The company issued an apology to Obama, and released a statement that the employee responsible for the tweet had been let go.
Lesson Learned: To avoid leaving it to chance, Twitter publishers who run multiple Twitter accounts should consider allocating each Twitter account to a specific device, i.e. a computer, iPad, smartphone, etc., to eliminate the possibility of mixing up accounts.
Another option, for Google Chrome users, is to open an incognito window to log into a second social media account. Users can stay logged into two accounts at one time using Google Chrome with an additional incognito window. Tools like Ghost Browser also make it easy to log into any website with multiple accounts from one window.
3. Waht Tpyo?
Typos can happen to the best of us, but Twitter's limited character count raises the stakes for typos to leave a lasting impression.
Case In Point: Sephora's Hashtag - #C**tdownToBeauty
In Sephora's case, the global cosmetics company witnessed the negative power of a typo while promoting the opening of a Sephora store in Sydney, Australia. The tweet's author forgot an essential "o" in the Sephora hashtag, #CountdownToBeauty, turning an innocently promotional tweet, into a hilariously vulgar one. The Twitterverse broke into hysterics, and a storm of retweets followed.
Thankfully, this didn't hurt Sephora's efforts in promoting their store - in fact, many have since questioned whether Sephora's marketing team was so bold as to create the typo on purpose to build hype around the opening. We'll never know for sure, but it doesn't negate the fact that a mistake as careless as a typo can create an uproar on Twitter.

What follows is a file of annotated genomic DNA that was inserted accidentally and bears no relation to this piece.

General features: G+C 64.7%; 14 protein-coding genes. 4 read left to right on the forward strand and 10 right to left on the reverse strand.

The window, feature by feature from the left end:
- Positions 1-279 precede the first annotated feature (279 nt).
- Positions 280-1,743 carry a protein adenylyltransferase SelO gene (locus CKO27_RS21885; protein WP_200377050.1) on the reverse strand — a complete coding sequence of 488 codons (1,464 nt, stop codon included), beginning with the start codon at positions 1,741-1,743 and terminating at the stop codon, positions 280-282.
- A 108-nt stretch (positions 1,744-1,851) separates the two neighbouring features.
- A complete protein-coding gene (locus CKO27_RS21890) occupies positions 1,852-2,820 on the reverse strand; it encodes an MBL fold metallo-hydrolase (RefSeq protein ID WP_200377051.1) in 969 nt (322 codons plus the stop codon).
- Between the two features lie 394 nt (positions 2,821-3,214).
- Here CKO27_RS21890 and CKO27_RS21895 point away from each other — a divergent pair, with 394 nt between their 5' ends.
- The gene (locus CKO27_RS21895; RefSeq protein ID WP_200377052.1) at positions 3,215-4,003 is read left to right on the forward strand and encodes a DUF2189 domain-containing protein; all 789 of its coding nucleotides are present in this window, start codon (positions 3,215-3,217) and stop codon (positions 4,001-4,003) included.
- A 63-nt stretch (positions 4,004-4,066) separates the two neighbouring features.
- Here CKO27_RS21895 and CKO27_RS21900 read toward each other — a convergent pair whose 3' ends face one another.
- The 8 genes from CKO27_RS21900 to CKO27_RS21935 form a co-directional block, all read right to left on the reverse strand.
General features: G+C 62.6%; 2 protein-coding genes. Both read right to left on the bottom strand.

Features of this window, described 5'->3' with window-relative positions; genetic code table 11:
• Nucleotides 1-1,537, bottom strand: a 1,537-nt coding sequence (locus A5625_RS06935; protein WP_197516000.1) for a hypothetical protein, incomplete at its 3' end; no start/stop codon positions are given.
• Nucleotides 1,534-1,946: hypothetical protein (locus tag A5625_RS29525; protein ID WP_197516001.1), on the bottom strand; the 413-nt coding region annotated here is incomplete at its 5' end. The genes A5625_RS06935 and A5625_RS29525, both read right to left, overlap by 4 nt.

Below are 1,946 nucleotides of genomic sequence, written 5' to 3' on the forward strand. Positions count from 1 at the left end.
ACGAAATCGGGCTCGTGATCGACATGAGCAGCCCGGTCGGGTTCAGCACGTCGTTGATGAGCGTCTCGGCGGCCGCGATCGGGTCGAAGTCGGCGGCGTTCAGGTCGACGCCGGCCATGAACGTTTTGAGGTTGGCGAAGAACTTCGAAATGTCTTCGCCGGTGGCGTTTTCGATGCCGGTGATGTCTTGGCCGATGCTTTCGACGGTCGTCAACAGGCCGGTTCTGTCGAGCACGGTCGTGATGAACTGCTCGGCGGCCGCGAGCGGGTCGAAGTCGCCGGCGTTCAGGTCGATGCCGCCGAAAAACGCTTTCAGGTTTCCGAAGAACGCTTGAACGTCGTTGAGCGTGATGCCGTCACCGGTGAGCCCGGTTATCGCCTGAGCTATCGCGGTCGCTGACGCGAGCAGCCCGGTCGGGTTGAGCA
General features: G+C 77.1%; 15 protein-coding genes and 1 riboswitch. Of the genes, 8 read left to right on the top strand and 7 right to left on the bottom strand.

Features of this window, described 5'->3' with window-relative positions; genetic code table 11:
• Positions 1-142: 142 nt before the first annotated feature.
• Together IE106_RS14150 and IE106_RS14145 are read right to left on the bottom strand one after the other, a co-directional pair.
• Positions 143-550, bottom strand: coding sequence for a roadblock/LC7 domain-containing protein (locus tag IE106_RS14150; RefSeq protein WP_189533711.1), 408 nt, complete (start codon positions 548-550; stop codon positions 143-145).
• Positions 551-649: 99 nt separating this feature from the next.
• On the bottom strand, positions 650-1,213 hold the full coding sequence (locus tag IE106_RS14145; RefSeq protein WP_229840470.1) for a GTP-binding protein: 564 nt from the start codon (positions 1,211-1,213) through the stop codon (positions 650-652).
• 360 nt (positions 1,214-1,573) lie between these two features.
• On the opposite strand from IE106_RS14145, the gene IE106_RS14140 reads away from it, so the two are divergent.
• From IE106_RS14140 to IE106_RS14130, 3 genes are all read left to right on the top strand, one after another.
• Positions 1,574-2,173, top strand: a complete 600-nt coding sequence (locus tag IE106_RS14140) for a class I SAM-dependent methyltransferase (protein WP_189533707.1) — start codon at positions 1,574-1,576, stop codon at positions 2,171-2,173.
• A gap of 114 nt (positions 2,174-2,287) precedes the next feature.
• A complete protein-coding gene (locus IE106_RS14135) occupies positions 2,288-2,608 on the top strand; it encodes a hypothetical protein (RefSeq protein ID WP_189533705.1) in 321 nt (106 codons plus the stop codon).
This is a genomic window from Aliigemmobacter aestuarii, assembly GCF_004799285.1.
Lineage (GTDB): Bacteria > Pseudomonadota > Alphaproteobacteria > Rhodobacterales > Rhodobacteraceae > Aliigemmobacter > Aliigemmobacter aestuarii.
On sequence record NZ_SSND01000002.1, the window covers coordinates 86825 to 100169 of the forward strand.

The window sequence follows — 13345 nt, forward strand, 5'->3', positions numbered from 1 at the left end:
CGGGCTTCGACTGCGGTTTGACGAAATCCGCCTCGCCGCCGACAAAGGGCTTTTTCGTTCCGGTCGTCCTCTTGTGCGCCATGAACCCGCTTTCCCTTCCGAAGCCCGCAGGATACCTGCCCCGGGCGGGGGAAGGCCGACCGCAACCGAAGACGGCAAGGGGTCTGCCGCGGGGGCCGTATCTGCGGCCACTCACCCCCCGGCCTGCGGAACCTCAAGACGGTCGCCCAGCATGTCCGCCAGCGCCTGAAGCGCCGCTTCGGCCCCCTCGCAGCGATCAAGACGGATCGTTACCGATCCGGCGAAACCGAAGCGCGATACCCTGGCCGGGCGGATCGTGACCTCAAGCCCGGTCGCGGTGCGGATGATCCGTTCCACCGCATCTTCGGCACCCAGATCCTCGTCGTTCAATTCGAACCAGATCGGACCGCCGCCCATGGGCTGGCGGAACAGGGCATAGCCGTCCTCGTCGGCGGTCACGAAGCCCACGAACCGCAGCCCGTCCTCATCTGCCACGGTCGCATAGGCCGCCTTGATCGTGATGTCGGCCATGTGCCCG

Lesson Learned: Proofread.
Another option, since our eyes can always deceive us, is to put tweets through a spell check app before publishing. This is especially necessary if there is no approver available to check the author's work. Even proper punctuation makes a difference when the tweet is from a company, thus spell check apps will ensure that your tweets are typo-free.
4. Caught In The Act By the Time-Stamp
A company's greatest asset in their connection with their consumer base is their sincerity - or at least the appearance of sincerity. So when a brand's tweet pokes holes in that sincerity, audiences can feel deceived.
Case In Point: BlackBerry Classic Gets Caught Using an iPhone
BlackBerry Classic suffered a bit of embarrassment when they tweeted a promotional tweet from a Twitter mobile app for iPhone.
The publisher seemed to be unaware that their device would be visible to some platforms like Tweetdeck and Tweetbot. As many may know, this time-stamp wasn't visible on Twitter's platform, due to an upgrade Twitter made in 2012. Regardless, users of the Twitter-compatible accessory platforms caught Blackberry's fumble and proceeded to publish it for public ridicule. Ouch.
The irony of this error is that the promotional tweet urges BlackBerry Classic users to build their presence on Twitter with Blackberry.
While this faux-pas isn't too cringe-worthy, it does make the company look a bit clueless - especially for a telecommunications company that has a custom Twitter app.
Lesson Learned: Know everything about the tools you use. Twitter upgrades its platform all the time, and if your marketing team doesn't make a point to learn about the platform's constant changes, your company can be made to look incompetent in the your audience - and a much larger audience, depending on the level of the mistake.
An option for Gmail users is to create Google Alerts for Twitter updates, so any recent articles about the platform are sent straight to your email.
The Next Step
Clearly, tweeting on a frequent basis is advantageous for companies to build their customer base and their social authority on the platform. Let's learn from these other companies' Twitter blunders and use them as guidelines to help create better workflows, implementing the proper tools to ensure that your company's tweets will always be impeccable from here on out.